Walther PPK .380 ACP Pistol
By the Guns and Shooting Online Staff
The Walther PP (Police Pistol) of 1929 was the first modern double action (SA or DA) autoloading pistol. It is a compact service pistol about the size of a Glock 19, but thinner, chambered for the .380 ACP (9x17mm) cartridge with a 3.9" barrel and a seven shot magazine. It was also available in .32 ACP (7.65x17mm) with an eight-shot magazine and in .22 LR. The PP became very popular in the years before the Second World War and was widely adopted by European police departments, as well as civilian shooters. The German Army was impressed by the double action auto concept and wanted a service pistol for the more powerful 9x19mm Luger cartridge embodying the same principle. The result was the Walther P-38, which served as the German service standard pistol throughout WW II. The PP was also pressed into service, principally with the Luftwaffe and as a substitute standard with various Axis military organizations.
The Walther double action PP and P-38 were generally recognized as superior designs compared to the various revolvers and SA semi-automatics used by the Allies during WW II and after the war most nations, including the NATO alliance, adopted the 9x19 cartridge in some sort of double action autoloading pistol as their service sidearm. Post-war, the Soviet Union ripped-off the PP design and adopted it as their standard service pistol in the form of the Makarov or model PM (Baikal IJ-70 in export form). They also adopted a Russian version of the .380 cartridge using a .36 caliber (approx. 9.3mm) bullet called the 9x18mm Makarov. (Western .38, .380 and 9mm cartridges actually shoot .35 caliber bullets.) Ballistically, the 9x18 and .380 are essentially identical and both operate at moderate pressure that allows them to be used in blowback actions.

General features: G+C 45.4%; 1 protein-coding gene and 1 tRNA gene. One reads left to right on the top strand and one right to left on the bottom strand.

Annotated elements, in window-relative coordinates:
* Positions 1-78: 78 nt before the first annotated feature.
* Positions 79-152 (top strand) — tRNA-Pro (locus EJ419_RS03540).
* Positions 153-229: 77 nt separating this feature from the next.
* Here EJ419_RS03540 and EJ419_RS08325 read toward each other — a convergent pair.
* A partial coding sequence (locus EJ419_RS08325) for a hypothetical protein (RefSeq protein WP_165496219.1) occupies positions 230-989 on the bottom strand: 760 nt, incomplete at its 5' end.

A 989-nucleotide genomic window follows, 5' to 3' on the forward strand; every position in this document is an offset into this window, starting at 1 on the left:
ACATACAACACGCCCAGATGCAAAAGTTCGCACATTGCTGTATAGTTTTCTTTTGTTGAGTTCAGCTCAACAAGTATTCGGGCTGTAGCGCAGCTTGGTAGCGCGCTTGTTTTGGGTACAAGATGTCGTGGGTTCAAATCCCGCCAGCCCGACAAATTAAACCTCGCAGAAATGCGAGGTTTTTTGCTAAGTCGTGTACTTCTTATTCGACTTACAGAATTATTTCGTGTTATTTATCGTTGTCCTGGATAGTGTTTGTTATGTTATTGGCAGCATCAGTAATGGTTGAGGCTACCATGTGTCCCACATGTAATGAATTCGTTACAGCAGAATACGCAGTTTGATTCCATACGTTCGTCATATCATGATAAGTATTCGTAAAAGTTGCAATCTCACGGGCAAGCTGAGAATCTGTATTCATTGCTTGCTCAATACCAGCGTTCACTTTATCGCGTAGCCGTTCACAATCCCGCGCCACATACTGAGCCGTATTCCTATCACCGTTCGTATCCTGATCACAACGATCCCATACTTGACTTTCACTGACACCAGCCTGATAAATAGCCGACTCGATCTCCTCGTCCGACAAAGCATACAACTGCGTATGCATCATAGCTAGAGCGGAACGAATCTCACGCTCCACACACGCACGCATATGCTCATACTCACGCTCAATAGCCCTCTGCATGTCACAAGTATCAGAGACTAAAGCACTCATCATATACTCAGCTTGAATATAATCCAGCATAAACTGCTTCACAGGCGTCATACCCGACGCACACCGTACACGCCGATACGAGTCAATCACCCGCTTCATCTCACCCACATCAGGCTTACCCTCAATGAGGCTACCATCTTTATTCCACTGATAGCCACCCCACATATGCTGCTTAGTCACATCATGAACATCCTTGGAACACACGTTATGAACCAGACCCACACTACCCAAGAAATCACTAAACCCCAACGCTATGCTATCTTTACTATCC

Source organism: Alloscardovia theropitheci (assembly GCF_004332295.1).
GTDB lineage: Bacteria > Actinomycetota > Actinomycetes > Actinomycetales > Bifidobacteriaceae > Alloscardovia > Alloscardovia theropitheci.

The Walther PP remained a popular pistol through all of this, but there was a pressing demand for a smaller, lighter version of the PP for concealed carry purposes. Walther responded to this demand in 1931 with the PPK (Polizeipistole Kurz, or short police pistol). In Europe, the PPK served in the role that the Colt Detective Special .38 snubby revolver performed in the U.S. As a historical footnote, Adolf Hitler committed suicide using a PPK pistol and a cyanide capsule in his Berlin bunker at the end of the war.